Mobile operating systems

Mozilla’s Firefox OS: accessibility to be included

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The not-for-profit technology organisation Mozilla is releasing its first operating system for mobile devices, Firefox OS, and its accessibility features could soon rival those offered by Apple and Android.

Since announcement of Mozilla’s intention to develop its own operating system for smartphones and tablets, many have speculated on the access potential for people with disabilities. Mozilla is a not-for profit community and software company that works to develop products that use open-source web technologies. This means many different developers can contribute to and improve the accessibility of Mozilla’s software, which can be updated to work with different assistive technologies such a screen readers.

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Mobile technology and disability at the M-enabling conference

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The Australian Communications Consumer Network (ACCAN) has announced the major speakers at the M-enabling Australasia Conference. The event will bring together consumers, government and industry, and focus on how mobile devices, operating systems and apps can be made more accessible for people with disability.

The program, the first of its kind in the southern hemisphere, is designed to cater to the interests of people with a disability, policy makers, device manufacturers and software developers.


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Feature: SIMO – Australia’s indoor mapping project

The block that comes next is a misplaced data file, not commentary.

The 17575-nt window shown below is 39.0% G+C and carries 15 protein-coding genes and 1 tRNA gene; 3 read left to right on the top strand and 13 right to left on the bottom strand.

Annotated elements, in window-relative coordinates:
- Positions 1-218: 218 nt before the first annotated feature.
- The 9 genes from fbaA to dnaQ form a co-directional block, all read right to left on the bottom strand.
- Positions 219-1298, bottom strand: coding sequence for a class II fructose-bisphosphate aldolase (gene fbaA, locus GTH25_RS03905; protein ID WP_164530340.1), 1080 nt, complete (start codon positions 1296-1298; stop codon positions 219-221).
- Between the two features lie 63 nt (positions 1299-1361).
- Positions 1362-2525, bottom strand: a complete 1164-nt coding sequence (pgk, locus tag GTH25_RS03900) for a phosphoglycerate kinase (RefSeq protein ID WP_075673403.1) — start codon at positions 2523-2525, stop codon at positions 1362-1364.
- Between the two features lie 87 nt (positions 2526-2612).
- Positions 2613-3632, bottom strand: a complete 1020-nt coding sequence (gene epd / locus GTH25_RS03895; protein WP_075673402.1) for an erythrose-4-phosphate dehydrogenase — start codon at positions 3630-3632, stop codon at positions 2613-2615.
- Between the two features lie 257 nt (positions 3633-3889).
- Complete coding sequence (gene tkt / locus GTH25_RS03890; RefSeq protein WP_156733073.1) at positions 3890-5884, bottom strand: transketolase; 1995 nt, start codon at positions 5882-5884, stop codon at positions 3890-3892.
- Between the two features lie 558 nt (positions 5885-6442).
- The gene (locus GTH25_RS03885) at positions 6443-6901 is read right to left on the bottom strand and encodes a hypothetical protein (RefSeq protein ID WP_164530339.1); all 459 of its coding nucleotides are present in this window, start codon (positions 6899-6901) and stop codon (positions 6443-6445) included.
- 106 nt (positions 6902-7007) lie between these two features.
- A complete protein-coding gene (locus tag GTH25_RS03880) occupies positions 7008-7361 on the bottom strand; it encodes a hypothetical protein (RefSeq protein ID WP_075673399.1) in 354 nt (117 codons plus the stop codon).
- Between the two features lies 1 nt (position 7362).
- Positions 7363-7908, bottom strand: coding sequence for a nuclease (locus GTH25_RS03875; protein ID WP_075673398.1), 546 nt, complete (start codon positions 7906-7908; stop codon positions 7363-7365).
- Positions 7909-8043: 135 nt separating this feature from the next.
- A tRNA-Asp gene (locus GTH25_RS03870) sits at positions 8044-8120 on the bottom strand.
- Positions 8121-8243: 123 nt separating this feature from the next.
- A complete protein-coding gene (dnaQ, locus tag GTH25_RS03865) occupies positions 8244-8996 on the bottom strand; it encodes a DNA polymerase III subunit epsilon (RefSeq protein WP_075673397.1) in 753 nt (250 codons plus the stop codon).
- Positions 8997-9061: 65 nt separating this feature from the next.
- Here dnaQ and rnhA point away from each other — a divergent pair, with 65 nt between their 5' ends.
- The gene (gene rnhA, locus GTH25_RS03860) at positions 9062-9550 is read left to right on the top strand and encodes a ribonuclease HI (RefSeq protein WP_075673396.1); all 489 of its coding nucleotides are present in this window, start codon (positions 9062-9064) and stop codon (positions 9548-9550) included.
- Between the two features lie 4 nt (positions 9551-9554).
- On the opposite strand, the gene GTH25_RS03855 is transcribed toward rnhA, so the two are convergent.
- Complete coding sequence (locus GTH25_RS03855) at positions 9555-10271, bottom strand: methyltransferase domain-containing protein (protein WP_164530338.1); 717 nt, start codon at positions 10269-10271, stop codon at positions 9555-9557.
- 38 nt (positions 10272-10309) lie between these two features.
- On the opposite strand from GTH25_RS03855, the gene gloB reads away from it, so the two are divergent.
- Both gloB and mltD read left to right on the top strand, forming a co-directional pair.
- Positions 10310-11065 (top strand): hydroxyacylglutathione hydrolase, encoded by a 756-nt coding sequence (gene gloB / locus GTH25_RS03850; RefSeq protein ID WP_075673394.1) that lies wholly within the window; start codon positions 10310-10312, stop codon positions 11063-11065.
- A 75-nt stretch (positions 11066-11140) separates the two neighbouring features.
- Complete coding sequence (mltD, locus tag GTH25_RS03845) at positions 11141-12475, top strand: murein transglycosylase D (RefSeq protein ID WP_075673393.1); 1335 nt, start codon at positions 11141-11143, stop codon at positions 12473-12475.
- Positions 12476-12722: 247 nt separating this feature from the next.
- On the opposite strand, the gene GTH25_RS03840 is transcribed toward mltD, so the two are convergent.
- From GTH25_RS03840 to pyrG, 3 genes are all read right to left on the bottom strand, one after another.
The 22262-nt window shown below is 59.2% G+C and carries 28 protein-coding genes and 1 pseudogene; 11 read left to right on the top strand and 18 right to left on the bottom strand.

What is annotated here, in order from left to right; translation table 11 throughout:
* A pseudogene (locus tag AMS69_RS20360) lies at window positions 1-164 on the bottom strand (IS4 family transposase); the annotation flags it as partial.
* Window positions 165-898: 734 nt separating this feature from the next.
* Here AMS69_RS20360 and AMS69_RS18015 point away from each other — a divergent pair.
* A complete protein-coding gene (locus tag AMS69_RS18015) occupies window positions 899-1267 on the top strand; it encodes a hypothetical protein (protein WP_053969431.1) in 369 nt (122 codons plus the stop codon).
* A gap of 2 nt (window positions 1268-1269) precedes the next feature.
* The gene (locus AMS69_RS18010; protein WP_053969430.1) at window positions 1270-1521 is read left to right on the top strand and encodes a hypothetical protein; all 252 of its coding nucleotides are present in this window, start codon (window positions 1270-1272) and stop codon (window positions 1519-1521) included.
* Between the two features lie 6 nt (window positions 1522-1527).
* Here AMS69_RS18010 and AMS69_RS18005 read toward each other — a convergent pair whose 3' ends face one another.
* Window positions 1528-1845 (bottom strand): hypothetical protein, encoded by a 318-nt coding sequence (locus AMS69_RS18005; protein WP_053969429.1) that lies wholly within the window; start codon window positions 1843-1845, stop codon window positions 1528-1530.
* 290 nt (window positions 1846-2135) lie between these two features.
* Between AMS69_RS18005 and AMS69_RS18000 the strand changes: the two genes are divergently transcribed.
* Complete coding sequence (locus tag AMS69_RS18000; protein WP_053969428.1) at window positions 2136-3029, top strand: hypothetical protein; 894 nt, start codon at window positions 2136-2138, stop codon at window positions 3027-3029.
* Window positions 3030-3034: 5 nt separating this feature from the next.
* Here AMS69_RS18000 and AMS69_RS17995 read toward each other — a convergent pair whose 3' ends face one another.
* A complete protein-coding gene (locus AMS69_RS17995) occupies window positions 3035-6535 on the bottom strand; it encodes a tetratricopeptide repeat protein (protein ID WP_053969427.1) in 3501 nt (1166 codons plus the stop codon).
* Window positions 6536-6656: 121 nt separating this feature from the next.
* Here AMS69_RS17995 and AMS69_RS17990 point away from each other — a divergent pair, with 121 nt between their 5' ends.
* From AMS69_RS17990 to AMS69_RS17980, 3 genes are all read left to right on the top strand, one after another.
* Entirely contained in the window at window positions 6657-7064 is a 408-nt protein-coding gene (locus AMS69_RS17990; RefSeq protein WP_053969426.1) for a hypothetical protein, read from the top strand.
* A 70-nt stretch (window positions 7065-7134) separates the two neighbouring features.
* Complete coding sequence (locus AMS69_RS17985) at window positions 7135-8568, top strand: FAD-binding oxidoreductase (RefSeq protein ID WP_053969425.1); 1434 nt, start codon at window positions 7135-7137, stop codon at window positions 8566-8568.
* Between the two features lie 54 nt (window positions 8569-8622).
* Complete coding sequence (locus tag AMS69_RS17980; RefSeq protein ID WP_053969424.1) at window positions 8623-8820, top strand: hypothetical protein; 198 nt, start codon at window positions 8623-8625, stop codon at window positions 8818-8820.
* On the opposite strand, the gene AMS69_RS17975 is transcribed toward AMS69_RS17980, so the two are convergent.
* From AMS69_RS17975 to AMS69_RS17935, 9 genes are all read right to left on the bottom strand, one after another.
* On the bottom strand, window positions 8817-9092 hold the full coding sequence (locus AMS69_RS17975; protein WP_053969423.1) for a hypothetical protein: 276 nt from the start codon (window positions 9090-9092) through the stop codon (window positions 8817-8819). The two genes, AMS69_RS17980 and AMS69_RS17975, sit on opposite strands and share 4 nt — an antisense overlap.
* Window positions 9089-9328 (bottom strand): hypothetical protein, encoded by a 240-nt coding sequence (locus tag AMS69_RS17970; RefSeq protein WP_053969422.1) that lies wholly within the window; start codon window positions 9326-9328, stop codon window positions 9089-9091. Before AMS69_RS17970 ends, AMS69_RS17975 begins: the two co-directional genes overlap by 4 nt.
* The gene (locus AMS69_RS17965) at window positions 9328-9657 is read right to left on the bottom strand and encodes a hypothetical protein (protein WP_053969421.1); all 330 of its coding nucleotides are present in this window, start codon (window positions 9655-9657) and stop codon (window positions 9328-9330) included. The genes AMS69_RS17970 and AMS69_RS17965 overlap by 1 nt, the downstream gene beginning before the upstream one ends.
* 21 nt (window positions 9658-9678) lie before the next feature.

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For most people, great ideas are triggered by an event or experience that pushes them to do something. For Sydney industrial designer Euan Ramsey-Stewart, it was getting kicked out of art galleries, writes Clarizza Fernandez.

"I used to get kicked out of art galleries because I would go up and touch sculptures. I thought 'What if I couldn't see the damn thing?' I'd at least want to know what it felt like."


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Samsung Galaxy S4 accessibility

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Samsung’s latest smartphone, the Galaxy S4, was launched on Friday with Samsung claiming the device would “bury” its biggest rival, the iPhone 5. Samsung announced a suite of new features, including some that have benefits for people with a disability such as eye-tracking, enhanced gestures and improvements to the voice-activated assistant, S Voice.

Samsung is yet to release a list of the phone’s key specifications, including which assistive technologies it includes. The Galaxy S4 runs on the Android 4.2 Jelly Bean operating system which comes with a screen magnifier, screen reader and gesture mode by default. However, as Android is open source, manufacturers such as Samsung can pick and choose which features they include. This explains the wide inconsistencies in levels of accessibility across Android smartphones and tables.

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